P. sibthorpiifolium is an unusual and critically endangered xerophyte pelargonium that grows in Northern and Southern areas of the Orange river, Luderitz to Alexander bay along the coast, in dunes and desert which has humidity deep in the sand with very hot & dry conditions.
The name sibthorpiifolium refers to the leaf shape of this species which resembles that of a sibthorpia plant also known as a Cornish moneywort found in Western Europe and also Greece, Crete & parts of Africa.
This plant is rare mainly because it has numerous tubers which dies away and is then difficult to find,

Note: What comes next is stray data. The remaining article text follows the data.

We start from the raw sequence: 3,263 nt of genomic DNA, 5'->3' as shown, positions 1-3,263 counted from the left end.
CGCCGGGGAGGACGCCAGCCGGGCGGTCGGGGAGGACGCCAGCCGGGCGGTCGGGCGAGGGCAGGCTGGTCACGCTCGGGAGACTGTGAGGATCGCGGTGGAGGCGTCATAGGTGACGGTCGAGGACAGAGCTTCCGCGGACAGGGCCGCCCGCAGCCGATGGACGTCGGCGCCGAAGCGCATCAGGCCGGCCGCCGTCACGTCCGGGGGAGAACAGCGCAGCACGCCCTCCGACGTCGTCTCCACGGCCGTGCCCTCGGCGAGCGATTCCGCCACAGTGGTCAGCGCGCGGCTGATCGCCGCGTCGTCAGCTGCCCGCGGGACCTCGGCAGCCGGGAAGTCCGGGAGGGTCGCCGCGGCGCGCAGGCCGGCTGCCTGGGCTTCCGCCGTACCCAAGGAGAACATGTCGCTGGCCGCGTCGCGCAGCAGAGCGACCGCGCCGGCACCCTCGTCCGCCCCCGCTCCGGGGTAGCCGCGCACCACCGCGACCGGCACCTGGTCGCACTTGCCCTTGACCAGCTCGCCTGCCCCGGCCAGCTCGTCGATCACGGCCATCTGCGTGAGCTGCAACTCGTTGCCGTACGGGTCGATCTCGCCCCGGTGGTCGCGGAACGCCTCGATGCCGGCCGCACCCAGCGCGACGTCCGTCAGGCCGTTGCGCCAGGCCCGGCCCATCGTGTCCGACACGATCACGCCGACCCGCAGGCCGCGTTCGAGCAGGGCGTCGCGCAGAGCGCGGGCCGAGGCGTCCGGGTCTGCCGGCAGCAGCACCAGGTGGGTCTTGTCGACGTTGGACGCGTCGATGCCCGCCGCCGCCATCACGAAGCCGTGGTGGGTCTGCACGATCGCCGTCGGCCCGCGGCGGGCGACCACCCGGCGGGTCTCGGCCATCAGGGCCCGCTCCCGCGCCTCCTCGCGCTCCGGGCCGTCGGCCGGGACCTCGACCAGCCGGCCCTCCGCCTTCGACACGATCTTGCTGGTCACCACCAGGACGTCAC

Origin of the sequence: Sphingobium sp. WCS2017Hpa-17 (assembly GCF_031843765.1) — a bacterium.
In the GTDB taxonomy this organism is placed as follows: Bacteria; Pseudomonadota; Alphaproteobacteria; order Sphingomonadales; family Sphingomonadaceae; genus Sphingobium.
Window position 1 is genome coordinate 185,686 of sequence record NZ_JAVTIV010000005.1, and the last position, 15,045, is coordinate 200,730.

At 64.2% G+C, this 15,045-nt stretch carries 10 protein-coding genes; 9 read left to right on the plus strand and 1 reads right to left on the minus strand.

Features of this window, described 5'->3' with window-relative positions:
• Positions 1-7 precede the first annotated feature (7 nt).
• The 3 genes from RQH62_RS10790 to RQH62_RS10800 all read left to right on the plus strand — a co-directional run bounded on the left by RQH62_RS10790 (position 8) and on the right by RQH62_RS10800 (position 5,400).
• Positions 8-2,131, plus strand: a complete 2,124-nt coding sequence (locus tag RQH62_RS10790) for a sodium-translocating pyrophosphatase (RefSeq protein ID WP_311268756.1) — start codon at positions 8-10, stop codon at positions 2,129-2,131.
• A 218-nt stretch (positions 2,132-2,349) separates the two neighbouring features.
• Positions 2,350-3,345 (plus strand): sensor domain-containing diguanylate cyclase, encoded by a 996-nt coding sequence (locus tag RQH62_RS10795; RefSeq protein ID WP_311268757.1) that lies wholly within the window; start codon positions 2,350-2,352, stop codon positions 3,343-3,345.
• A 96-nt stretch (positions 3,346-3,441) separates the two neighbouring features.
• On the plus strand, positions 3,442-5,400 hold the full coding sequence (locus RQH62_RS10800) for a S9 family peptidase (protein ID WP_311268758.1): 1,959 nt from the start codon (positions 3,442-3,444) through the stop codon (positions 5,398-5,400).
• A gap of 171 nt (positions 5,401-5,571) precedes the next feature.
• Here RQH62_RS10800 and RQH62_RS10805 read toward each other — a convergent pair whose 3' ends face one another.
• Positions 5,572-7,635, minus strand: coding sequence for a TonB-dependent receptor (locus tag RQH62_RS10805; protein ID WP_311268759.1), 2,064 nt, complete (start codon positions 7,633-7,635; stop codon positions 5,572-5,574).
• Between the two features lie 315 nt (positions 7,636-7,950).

and is also threatened by habitat loss and mining, it can only be seen for a certain amount of time and has not cultivated that much in Europe.
In 1779 Pelargonium Sibthorpiifolium was discovered by William Paterson (a Scottish colonel, explorer & botanist) and Robert Jacob Gordon (a Dutch officer, explorer & naturalist) when they were exploring and studying areas of South Africa, but was not again discovered a long time after this period.
The leaves are kidney shaped mid to grayish green and has underground tubers,The flowers are white with pale pink and purple markings on the petals, similar to P. cortusifolium.